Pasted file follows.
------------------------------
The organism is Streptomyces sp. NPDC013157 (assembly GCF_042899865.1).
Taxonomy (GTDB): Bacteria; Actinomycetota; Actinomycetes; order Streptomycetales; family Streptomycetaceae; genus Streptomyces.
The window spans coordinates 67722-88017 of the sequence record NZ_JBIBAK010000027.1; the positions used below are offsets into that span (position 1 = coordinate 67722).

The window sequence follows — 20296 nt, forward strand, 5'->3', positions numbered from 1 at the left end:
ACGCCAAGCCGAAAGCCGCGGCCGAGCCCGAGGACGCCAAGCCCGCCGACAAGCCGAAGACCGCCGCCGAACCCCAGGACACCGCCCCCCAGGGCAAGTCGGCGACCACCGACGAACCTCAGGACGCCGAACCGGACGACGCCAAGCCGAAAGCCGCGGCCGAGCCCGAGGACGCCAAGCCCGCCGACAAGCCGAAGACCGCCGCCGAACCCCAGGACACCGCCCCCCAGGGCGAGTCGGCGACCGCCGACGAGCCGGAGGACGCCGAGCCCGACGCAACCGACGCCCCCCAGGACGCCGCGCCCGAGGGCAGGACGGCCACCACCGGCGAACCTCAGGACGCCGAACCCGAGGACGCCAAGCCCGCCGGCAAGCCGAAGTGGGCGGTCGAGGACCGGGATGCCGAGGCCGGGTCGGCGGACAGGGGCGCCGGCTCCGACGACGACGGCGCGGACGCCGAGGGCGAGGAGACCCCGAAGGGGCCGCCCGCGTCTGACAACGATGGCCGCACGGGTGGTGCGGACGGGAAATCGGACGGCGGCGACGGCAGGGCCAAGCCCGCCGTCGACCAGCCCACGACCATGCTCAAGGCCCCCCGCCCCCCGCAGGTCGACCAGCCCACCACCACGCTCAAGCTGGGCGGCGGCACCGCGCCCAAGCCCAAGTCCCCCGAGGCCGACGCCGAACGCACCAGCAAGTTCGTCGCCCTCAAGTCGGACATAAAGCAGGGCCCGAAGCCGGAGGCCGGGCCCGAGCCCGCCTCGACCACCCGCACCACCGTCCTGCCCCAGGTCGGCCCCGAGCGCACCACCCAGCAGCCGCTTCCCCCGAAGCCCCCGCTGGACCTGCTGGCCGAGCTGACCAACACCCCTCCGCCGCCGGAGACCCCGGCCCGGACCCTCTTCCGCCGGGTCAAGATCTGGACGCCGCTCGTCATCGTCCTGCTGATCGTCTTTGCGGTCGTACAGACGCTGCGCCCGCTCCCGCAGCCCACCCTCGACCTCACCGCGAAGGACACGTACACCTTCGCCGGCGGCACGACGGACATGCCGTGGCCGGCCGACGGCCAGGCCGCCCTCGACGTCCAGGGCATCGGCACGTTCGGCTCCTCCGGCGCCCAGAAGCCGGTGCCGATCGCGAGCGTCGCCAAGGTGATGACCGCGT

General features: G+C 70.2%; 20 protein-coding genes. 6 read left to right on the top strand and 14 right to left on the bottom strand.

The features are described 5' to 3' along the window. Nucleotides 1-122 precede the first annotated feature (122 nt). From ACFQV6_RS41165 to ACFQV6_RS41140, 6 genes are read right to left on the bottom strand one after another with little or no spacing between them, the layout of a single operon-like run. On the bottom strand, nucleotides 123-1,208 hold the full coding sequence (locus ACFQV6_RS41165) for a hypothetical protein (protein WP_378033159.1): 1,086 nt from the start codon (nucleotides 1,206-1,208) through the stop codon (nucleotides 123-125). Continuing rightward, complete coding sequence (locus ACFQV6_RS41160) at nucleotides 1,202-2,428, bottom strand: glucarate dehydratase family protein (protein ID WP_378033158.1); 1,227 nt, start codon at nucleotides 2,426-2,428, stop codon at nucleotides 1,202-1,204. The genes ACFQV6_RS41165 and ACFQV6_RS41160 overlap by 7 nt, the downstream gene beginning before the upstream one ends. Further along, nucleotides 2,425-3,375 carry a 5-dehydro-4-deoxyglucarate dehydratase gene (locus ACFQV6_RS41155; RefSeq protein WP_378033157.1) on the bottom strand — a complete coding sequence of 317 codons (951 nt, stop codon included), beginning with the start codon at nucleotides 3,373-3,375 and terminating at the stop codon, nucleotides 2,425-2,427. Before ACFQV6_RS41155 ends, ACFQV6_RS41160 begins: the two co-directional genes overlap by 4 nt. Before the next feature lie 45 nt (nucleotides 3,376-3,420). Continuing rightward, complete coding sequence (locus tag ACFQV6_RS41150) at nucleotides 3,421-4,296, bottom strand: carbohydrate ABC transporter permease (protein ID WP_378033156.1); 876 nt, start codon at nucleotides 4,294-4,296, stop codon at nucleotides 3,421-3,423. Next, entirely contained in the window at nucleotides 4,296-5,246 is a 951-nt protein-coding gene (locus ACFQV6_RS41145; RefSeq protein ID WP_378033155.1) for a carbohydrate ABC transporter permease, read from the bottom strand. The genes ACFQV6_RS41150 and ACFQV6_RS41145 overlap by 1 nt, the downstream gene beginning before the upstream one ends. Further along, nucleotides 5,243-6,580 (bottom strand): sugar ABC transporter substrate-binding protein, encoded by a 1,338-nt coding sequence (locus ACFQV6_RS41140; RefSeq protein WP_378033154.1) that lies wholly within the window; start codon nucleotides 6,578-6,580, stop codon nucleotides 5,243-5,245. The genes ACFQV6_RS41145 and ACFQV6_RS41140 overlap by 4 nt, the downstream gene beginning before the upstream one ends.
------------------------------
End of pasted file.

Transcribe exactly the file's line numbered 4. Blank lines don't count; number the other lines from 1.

The window sequence follows — 20296 nt, forward strand, 5'->3', positions numbered from 1 at the left end: